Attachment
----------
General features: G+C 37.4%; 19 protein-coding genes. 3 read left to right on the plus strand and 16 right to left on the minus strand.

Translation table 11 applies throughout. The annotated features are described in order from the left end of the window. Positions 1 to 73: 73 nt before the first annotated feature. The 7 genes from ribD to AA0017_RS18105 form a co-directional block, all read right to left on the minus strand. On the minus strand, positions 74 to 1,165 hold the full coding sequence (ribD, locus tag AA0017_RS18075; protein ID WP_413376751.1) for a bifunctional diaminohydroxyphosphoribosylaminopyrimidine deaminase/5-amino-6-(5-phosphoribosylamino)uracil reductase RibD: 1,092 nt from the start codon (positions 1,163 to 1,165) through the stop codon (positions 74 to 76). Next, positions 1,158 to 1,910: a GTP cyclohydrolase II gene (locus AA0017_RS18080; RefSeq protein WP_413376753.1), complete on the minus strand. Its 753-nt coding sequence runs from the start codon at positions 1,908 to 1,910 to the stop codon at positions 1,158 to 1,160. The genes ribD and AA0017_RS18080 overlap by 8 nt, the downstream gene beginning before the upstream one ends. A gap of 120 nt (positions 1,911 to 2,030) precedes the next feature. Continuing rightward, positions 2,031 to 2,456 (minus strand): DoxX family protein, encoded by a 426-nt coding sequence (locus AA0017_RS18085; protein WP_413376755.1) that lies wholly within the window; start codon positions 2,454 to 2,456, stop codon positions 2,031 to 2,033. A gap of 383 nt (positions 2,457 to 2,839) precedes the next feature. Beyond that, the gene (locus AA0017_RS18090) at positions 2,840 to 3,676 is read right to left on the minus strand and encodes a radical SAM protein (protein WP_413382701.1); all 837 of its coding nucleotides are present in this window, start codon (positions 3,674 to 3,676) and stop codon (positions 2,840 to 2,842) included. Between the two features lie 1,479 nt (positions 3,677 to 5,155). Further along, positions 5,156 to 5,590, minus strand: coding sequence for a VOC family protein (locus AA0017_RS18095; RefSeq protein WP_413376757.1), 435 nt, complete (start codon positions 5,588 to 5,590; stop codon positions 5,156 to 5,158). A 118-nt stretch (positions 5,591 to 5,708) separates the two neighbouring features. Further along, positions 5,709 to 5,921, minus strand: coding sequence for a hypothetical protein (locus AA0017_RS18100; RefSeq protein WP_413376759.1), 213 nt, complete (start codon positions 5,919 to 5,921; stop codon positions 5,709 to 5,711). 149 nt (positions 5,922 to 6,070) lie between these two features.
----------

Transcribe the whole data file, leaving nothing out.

General features: G+C 37.4%; 19 protein-coding genes. 3 read left to right on the plus strand and 16 right to left on the minus strand.

Translation table 11 applies throughout. The annotated features are described in order from the left end of the window. Positions 1 to 73: 73 nt before the first annotated feature. The 7 genes from ribD to AA0017_RS18105 form a co-directional block, all read right to left on the minus strand. On the minus strand, positions 74 to 1,165 hold the full coding sequence (ribD, locus tag AA0017_RS18075; protein ID WP_413376751.1) for a bifunctional diaminohydroxyphosphoribosylaminopyrimidine deaminase/5-amino-6-(5-phosphoribosylamino)uracil reductase RibD: 1,092 nt from the start codon (positions 1,163 to 1,165) through the stop codon (positions 74 to 76). Next, positions 1,158 to 1,910: a GTP cyclohydrolase II gene (locus AA0017_RS18080; RefSeq protein WP_413376753.1), complete on the minus strand. Its 753-nt coding sequence runs from the start codon at positions 1,908 to 1,910 to the stop codon at positions 1,158 to 1,160. The genes ribD and AA0017_RS18080 overlap by 8 nt, the downstream gene beginning before the upstream one ends. A gap of 120 nt (positions 1,911 to 2,030) precedes the next feature. Continuing rightward, positions 2,031 to 2,456 (minus strand): DoxX family protein, encoded by a 426-nt coding sequence (locus AA0017_RS18085; protein WP_413376755.1) that lies wholly within the window; start codon positions 2,454 to 2,456, stop codon positions 2,031 to 2,033. A gap of 383 nt (positions 2,457 to 2,839) precedes the next feature. Beyond that, the gene (locus AA0017_RS18090) at positions 2,840 to 3,676 is read right to left on the minus strand and encodes a radical SAM protein (protein WP_413382701.1); all 837 of its coding nucleotides are present in this window, start codon (positions 3,674 to 3,676) and stop codon (positions 2,840 to 2,842) included. Between the two features lie 1,479 nt (positions 3,677 to 5,155). Further along, positions 5,156 to 5,590, minus strand: coding sequence for a VOC family protein (locus AA0017_RS18095; RefSeq protein WP_413376757.1), 435 nt, complete (start codon positions 5,588 to 5,590; stop codon positions 5,156 to 5,158). A 118-nt stretch (positions 5,591 to 5,708) separates the two neighbouring features. Further along, positions 5,709 to 5,921, minus strand: coding sequence for a hypothetical protein (locus AA0017_RS18100; RefSeq protein WP_413376759.1), 213 nt, complete (start codon positions 5,919 to 5,921; stop codon positions 5,709 to 5,711). 149 nt (positions 5,922 to 6,070) lie between these two features.